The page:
Are you chasing margins, or volume? Profits, or penetration? You generally don’t get do both, as Mark Billige of Simon-Kucher recently noted in a sharp, engaging Subscribed Institute presentation.

It’s usually an either/or proposition. Let’s take a look at two trillion-dollar case studies.

Contrary to popular belief, Apple isn’t really concerned about unit sales. They’re much more obsessed with generating a higher ARPU (Average Revenue Per User). They map revenue to individual users, and use an array of services and products to drive high profit margins around those users.

Apple makes great products, and lets their market come to them. They’re happy to concede the mid-market to others. They are a high-margin, low market-share company.

Amazon is a low-margin, high-market penetration company. As Jeff Bezos has noted many times, his company is relentlessly focused on driving lower costs through distribution and infrastructure. They were content to spend twenty years without profits in order to gain the market share they enjoy today.

You need to pick one of those two primary strategies. And then be disciplined about pursuing it. Because they’re inherently antagonistic, and it’s easy to get stuck between the two (here a certain Greek myth comes to mind).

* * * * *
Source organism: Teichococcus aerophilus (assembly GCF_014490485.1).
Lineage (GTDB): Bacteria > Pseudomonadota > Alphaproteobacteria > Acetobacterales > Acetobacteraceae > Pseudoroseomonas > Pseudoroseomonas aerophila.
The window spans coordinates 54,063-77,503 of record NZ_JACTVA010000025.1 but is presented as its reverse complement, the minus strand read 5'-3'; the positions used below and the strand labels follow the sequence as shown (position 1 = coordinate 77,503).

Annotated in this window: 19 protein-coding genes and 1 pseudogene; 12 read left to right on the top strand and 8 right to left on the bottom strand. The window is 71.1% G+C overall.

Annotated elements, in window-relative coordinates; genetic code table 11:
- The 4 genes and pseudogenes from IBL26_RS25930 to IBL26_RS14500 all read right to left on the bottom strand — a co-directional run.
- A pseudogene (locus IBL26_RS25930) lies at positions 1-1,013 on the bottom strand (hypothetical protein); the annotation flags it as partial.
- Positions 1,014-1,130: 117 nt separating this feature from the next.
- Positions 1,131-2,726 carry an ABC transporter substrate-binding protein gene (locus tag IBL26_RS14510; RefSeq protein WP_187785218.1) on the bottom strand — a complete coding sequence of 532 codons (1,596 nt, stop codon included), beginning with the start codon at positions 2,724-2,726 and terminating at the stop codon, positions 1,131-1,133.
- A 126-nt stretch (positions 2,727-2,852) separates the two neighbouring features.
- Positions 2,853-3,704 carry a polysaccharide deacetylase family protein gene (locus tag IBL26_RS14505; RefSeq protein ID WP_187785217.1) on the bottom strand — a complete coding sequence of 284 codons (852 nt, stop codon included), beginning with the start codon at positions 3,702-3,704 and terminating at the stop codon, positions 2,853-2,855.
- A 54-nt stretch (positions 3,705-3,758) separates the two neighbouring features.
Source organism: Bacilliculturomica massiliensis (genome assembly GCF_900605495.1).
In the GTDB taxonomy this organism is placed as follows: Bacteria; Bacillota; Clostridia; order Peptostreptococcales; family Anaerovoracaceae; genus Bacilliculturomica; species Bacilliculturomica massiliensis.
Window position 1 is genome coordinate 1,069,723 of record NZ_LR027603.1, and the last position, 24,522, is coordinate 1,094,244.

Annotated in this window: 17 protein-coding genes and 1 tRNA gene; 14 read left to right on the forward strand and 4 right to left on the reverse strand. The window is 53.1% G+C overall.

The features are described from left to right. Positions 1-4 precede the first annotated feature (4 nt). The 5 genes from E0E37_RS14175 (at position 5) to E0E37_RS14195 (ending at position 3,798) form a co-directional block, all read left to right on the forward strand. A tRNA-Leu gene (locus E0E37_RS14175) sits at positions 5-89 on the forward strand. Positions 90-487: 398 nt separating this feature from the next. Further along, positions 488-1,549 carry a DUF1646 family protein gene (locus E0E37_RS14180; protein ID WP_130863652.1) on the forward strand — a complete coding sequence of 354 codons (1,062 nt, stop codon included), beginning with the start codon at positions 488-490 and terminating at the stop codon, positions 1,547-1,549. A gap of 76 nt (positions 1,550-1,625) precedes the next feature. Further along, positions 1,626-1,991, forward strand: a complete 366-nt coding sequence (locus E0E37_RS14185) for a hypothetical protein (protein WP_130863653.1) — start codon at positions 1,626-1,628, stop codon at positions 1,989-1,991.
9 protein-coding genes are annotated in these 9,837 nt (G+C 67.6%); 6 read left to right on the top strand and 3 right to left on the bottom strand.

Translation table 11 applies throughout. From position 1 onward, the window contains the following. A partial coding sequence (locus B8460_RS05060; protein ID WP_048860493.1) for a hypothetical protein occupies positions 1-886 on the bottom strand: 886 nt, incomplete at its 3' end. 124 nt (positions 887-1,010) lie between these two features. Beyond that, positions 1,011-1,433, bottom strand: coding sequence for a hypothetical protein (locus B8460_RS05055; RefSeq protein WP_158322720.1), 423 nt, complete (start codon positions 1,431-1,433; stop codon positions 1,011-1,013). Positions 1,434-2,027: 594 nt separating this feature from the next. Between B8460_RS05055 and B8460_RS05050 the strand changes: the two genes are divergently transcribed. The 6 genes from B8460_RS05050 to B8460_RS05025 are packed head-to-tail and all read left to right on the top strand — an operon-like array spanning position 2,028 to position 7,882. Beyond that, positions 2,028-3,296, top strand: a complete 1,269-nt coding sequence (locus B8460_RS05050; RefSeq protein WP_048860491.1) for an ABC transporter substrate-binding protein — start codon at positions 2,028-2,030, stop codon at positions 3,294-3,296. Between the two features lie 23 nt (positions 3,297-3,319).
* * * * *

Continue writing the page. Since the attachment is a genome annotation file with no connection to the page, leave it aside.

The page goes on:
In the B2B space, most management teams tend to favor ARPU over market share. But if that’s your strategy, then is your sales group really willing to walk away from deals that don’t make sense?

Many B2B companies tolerate significant swings in their pricing that they would never concede in their spending. In pursuit of quick deals, they lose their discipline. They get stuck in between.

Determine your North Star metric (the possibilities are endless, but they tend to be associated with either margins or volume), then execute on a disciplined pricing strategy in pursuit of that metric.

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